‘this app promises to read your DNA’ – colour me skeptical

I find much of the information that comes to me via various science feeds interesting, informative, & useful. But sometimes I see a headline & an article that give me a serious facepalm moment. And this headline on ScienceAlert was one of them: 

This app promises to read your DNA and give you personalised health advice.

Except that the app (under development) doesn't 'read' your DNA at all. It turns out, when one reads the actual article, that interested users must first send a DNA sample to a lab that will analyse your DNA, before feeding the information into an IBM computer program (called Watson), which will then provide that advice.

We're told we can trust the app because

it also provides references from medical journals and clinical trials.

Surely we need rather more than that! I would need to have a great deal of confidence in the security of the system's processes – this is, after all, highly personal information that would be handed over to a third party.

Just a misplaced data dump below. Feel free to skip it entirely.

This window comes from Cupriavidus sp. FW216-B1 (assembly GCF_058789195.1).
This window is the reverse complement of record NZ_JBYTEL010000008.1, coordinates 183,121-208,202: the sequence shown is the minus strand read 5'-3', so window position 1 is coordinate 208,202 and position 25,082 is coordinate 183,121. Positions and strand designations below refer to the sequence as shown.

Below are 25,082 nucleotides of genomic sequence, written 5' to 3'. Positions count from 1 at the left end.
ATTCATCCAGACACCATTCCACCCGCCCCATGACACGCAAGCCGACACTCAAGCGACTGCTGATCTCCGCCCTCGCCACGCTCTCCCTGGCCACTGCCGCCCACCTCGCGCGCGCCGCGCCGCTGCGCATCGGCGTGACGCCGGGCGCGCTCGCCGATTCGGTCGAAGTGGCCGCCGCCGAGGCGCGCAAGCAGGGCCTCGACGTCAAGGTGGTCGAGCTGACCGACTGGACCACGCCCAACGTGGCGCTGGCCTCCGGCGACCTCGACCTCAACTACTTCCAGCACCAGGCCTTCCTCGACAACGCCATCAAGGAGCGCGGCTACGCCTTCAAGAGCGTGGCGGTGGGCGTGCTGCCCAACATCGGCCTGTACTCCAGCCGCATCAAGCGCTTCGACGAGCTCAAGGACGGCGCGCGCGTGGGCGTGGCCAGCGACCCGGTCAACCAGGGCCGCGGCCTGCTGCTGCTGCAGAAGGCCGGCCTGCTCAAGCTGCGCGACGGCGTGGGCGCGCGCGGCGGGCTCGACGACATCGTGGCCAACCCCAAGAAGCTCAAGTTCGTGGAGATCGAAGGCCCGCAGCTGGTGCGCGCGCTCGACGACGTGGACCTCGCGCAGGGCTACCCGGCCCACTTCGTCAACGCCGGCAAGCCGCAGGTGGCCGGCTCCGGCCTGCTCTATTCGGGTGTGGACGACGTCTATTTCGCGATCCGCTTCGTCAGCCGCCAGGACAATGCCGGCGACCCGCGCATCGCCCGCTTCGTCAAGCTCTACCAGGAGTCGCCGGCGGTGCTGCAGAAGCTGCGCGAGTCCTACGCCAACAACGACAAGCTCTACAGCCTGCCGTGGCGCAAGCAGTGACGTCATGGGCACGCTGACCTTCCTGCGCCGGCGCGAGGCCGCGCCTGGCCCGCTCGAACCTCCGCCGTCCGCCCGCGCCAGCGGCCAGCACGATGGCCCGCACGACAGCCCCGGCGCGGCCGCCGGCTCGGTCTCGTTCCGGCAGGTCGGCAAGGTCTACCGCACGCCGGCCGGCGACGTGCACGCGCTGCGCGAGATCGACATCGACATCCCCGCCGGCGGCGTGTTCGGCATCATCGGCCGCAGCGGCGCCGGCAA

I'd also be wanting to know exactly what information the analytical lab was obtaining. Yes, DNA sequence; yes, differences in overall sequence, non-coding sequences, & probably sequence differences in many coding and regulatory regions. But what about the influence of epigenetics, for example? 

Sorry, ScienceAlert, but I would have hoped for a more careful discussion of this particular topic – and the headline really lets your readers down.

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